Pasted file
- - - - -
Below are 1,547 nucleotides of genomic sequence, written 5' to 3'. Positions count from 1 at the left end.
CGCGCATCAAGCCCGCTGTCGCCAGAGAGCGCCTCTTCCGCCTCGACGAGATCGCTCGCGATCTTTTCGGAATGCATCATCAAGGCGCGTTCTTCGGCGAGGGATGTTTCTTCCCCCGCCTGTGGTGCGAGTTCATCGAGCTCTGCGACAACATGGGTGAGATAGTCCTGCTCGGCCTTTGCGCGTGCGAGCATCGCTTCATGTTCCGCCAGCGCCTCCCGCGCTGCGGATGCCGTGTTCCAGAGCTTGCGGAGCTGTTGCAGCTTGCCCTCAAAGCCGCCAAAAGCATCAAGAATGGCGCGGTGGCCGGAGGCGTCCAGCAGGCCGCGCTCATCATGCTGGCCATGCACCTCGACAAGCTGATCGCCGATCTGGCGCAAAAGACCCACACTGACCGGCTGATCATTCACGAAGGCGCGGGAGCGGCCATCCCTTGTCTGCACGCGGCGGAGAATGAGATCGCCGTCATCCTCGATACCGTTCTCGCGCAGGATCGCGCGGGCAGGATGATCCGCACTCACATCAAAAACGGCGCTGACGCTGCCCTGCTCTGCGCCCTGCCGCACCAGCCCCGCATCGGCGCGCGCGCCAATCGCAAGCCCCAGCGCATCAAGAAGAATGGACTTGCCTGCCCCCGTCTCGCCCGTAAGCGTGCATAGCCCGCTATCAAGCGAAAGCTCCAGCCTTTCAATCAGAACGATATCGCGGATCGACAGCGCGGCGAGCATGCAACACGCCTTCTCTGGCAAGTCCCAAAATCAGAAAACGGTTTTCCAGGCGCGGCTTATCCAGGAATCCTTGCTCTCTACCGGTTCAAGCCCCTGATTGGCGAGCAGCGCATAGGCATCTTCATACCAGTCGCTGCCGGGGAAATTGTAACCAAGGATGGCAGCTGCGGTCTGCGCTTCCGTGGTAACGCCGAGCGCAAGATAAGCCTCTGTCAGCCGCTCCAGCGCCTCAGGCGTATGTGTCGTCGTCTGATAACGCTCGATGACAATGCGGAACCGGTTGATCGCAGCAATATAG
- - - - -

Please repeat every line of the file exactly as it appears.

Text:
Below are 1,547 nucleotides of genomic sequence, written 5' to 3'. Positions count from 1 at the left end.
CGCGCATCAAGCCCGCTGTCGCCAGAGAGCGCCTCTTCCGCCTCGACGAGATCGCTCGCGATCTTTTCGGAATGCATCATCAAGGCGCGTTCTTCGGCGAGGGATGTTTCTTCCCCCGCCTGTGGTGCGAGTTCATCGAGCTCTGCGACAACATGGGTGAGATAGTCCTGCTCGGCCTTTGCGCGTGCGAGCATCGCTTCATGTTCCGCCAGCGCCTCCCGCGCTGCGGATGCCGTGTTCCAGAGCTTGCGGAGCTGTTGCAGCTTGCCCTCAAAGCCGCCAAAAGCATCAAGAATGGCGCGGTGGCCGGAGGCGTCCAGCAGGCCGCGCTCATCATGCTGGCCATGCACCTCGACAAGCTGATCGCCGATCTGGCGCAAAAGACCCACACTGACCGGCTGATCATTCACGAAGGCGCGGGAGCGGCCATCCCTTGTCTGCACGCGGCGGAGAATGAGATCGCCGTCATCCTCGATACCGTTCTCGCGCAGGATCGCGCGGGCAGGATGATCCGCACTCACATCAAAAACGGCGCTGACGCTGCCCTGCTCTGCGCCCTGCCGCACCAGCCCCGCATCGGCGCGCGCGCCAATCGCAAGCCCCAGCGCATCAAGAAGAATGGACTTGCCTGCCCCCGTCTCGCCCGTAAGCGTGCATAGCCCGCTATCAAGCGAAAGCTCCAGCCTTTCAATCAGAACGATATCGCGGATCGACAGCGCGGCGAGCATGCAACACGCCTTCTCTGGCAAGTCCCAAAATCAGAAAACGGTTTTCCAGGCGCGGCTTATCCAGGAATCCTTGCTCTCTACCGGTTCAAGCCCCTGATTGGCGAGCAGCGCATAGGCATCTTCATACCAGTCGCTGCCGGGGAAATTGTAACCAAGGATGGCAGCTGCGGTCTGCGCTTCCGTGGTAACGCCGAGCGCAAGATAAGCCTCTGTCAGCCGCTCCAGCGCCTCAGGCGTATGTGTCGTCGTCTGATAACGCTCGATGACAATGCGGAACCGGTTGATCGCAGCAATATAG